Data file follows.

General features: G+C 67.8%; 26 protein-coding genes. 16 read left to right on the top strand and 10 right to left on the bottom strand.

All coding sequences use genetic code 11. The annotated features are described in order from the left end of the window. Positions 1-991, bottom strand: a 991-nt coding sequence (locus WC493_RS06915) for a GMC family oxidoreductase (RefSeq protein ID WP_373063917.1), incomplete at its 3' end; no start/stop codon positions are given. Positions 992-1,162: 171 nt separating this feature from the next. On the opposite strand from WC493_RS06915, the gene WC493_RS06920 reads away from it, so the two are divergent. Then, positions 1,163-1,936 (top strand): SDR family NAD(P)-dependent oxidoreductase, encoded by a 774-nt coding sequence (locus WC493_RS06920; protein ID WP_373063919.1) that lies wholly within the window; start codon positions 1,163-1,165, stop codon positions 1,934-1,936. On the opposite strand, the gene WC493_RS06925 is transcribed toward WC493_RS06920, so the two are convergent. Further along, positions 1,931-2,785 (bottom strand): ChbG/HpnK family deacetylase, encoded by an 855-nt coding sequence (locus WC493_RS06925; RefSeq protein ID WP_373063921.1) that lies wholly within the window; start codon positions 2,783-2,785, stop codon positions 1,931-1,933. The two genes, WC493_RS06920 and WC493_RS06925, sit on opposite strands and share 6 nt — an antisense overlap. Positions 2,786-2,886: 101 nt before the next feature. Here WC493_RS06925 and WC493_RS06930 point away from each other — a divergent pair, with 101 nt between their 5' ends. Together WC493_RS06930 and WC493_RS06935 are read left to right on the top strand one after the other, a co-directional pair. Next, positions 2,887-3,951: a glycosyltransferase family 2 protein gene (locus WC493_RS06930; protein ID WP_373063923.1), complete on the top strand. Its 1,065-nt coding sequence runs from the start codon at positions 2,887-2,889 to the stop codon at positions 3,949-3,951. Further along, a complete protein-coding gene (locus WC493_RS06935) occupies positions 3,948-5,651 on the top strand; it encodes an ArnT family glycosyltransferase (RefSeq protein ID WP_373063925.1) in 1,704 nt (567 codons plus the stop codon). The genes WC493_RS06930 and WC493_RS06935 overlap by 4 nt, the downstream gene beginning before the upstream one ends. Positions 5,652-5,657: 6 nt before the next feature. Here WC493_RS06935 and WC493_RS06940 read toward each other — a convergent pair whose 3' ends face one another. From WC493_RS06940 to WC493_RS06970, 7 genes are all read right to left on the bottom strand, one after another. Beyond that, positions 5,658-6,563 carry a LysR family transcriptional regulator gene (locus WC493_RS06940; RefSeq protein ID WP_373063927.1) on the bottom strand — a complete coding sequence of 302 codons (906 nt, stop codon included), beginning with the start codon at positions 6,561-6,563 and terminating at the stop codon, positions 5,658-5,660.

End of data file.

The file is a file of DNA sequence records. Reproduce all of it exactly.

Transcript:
General features: G+C 67.8%; 26 protein-coding genes. 16 read left to right on the top strand and 10 right to left on the bottom strand.

All coding sequences use genetic code 11. The annotated features are described in order from the left end of the window. Positions 1-991, bottom strand: a 991-nt coding sequence (locus WC493_RS06915) for a GMC family oxidoreductase (RefSeq protein ID WP_373063917.1), incomplete at its 3' end; no start/stop codon positions are given. Positions 992-1,162: 171 nt separating this feature from the next. On the opposite strand from WC493_RS06915, the gene WC493_RS06920 reads away from it, so the two are divergent. Then, positions 1,163-1,936 (top strand): SDR family NAD(P)-dependent oxidoreductase, encoded by a 774-nt coding sequence (locus WC493_RS06920; protein ID WP_373063919.1) that lies wholly within the window; start codon positions 1,163-1,165, stop codon positions 1,934-1,936. On the opposite strand, the gene WC493_RS06925 is transcribed toward WC493_RS06920, so the two are convergent. Further along, positions 1,931-2,785 (bottom strand): ChbG/HpnK family deacetylase, encoded by an 855-nt coding sequence (locus WC493_RS06925; RefSeq protein ID WP_373063921.1) that lies wholly within the window; start codon positions 2,783-2,785, stop codon positions 1,931-1,933. The two genes, WC493_RS06920 and WC493_RS06925, sit on opposite strands and share 6 nt — an antisense overlap. Positions 2,786-2,886: 101 nt before the next feature. Here WC493_RS06925 and WC493_RS06930 point away from each other — a divergent pair, with 101 nt between their 5' ends. Together WC493_RS06930 and WC493_RS06935 are read left to right on the top strand one after the other, a co-directional pair. Next, positions 2,887-3,951: a glycosyltransferase family 2 protein gene (locus WC493_RS06930; protein ID WP_373063923.1), complete on the top strand. Its 1,065-nt coding sequence runs from the start codon at positions 2,887-2,889 to the stop codon at positions 3,949-3,951. Further along, a complete protein-coding gene (locus WC493_RS06935) occupies positions 3,948-5,651 on the top strand; it encodes an ArnT family glycosyltransferase (RefSeq protein ID WP_373063925.1) in 1,704 nt (567 codons plus the stop codon). The genes WC493_RS06930 and WC493_RS06935 overlap by 4 nt, the downstream gene beginning before the upstream one ends. Positions 5,652-5,657: 6 nt before the next feature. Here WC493_RS06935 and WC493_RS06940 read toward each other — a convergent pair whose 3' ends face one another. From WC493_RS06940 to WC493_RS06970, 7 genes are all read right to left on the bottom strand, one after another. Beyond that, positions 5,658-6,563 carry a LysR family transcriptional regulator gene (locus WC493_RS06940; RefSeq protein ID WP_373063927.1) on the bottom strand — a complete coding sequence of 302 codons (906 nt, stop codon included), beginning with the start codon at positions 6,561-6,563 and terminating at the stop codon, positions 5,658-5,660.